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The flavor of the day just happened to be one of my favorite combos, Raspberry and Rosemary (too bad I had finished my beer by then); I just love berries and herbs, sweet or savory. As figured, the flavors were tasty, they weren’t afraid to showcase the rosemary. One thing I’ll say though, it was very icy… not too surprising considering it’s, as they said, basically just a fruit smoothie put in cup and frozen in a freezer. I didn’t mind too much though, they weren’t large or chunky; in fact, it works with the raspberry, very reminiscent of eating through the seeds (that’s what I thought it was at first). And I love that chunky fresh, tart raspberry feeling. Though hopefully it’s an issue that doesn’t come up in other, smoother fruit-based flavors.2014-05-10 13.07.26

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Though that was the end of my edible options that day, it wasn’t the last thing to see. Going off the popsicle, MO wasn’t the only one to have a menu change; there’ve been quite a few trucks upgrading from a simple white board to a nice, permanent design. Hibachi’s got a new, colorful yellow tag system to paste on the side of their truck. Brava, not so extreme, has brightened up the big plastic-enveloped menu items. Gogi Bros even got one of those Plasma TV Menu displays! (tried to take a pic, but it didn’t turn out well with the light)

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Not only their menu, Emconada’s gotten themselves a brand new truck! Though I forgot to go up and ask if the cart is still around, they’ll now be rolling up in a big, impressive orange van to stand out and rival the others! With the new truck comes some menu update, adding Burritosand Sandwichesto the repertoire (made with the same meat though, so I don’t see much need for a review). The cones have stayed the same, though they look a bit prettier with the sauce application on top.2014-05-10 14.06.56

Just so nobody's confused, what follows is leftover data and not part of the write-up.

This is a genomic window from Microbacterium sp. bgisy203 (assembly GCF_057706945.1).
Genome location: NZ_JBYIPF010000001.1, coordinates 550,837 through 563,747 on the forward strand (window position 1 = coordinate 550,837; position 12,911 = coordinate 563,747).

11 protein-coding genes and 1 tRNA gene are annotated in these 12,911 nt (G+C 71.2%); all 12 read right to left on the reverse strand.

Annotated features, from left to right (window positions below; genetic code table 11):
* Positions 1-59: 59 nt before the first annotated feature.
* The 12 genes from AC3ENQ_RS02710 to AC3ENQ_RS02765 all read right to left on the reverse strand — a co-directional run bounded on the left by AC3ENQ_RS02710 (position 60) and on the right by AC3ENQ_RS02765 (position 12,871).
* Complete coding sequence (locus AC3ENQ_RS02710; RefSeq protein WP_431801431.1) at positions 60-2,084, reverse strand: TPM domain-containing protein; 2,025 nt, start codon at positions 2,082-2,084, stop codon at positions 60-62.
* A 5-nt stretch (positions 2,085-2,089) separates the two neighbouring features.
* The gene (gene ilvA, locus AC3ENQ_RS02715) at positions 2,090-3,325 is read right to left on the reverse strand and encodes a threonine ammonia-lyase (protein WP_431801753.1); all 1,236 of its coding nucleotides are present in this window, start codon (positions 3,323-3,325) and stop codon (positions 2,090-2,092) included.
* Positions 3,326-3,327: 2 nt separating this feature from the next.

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And that about sums up what I have to say. Overall I’d say it was another very fun, very successful rally by the MN Food Truck Association. Already I can’t wait for the next one, though at least I have a few events until then to keep me busy; Art-a-Whirl 2014is this weekend, get ready! Hope you all have fun, and an exuberant wish of Good Lucks and Good Eatings for the coming months!

 

Ice Blocks and Snow (with an Asian Twist), NOT Brick and Mortar

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http://blogs.mspmag.com/dara/2013/12/vellee-deli-pop-up-at-crema/                  

                  So, Vellee Deli is doing a Pop-up, Dinner and Winter-only Restaurant in Crema Café come January huh? Well now doesn’t that just brighten up our spirits? Just think, a Latin-Korean Truck Winter-Premiering in an Old Italian Ice Cream spot, it’s a hipster’s dream and I swear if they were opening now it’d be the start of a new Holiday Carol…

                   Let me just say I’m not gonna even try and expound and contribulate and philosophize about this happening in the slightest, I think the article above does a good enough job at it to warrant the respect of me not trying to “compete.”  Some base details, again, is that Vellee is opening this in January, lasting until May, in the Uptown Crema Café, known very well for their small-batch, handmade Ice Cream (gelato I hope), and of course Espresso. It’s dinner-only, as mentioned, and suffice it to say I can’t wait until the New Year’s. I’m so going down there the first chance I get, and I suggest you do the same.

                   So excited!

 

SFC: Italian Sandwich, and no Not That One

               Another upheaval of my sister’s bi-weekly vegetable bag onto my counter left me with quite a few things to cook with through my various lunches and dinners… and also an eggplant. A whole, big eggplant, which stood stuck in my fridge for a week as I tried to find a good night to do something with it.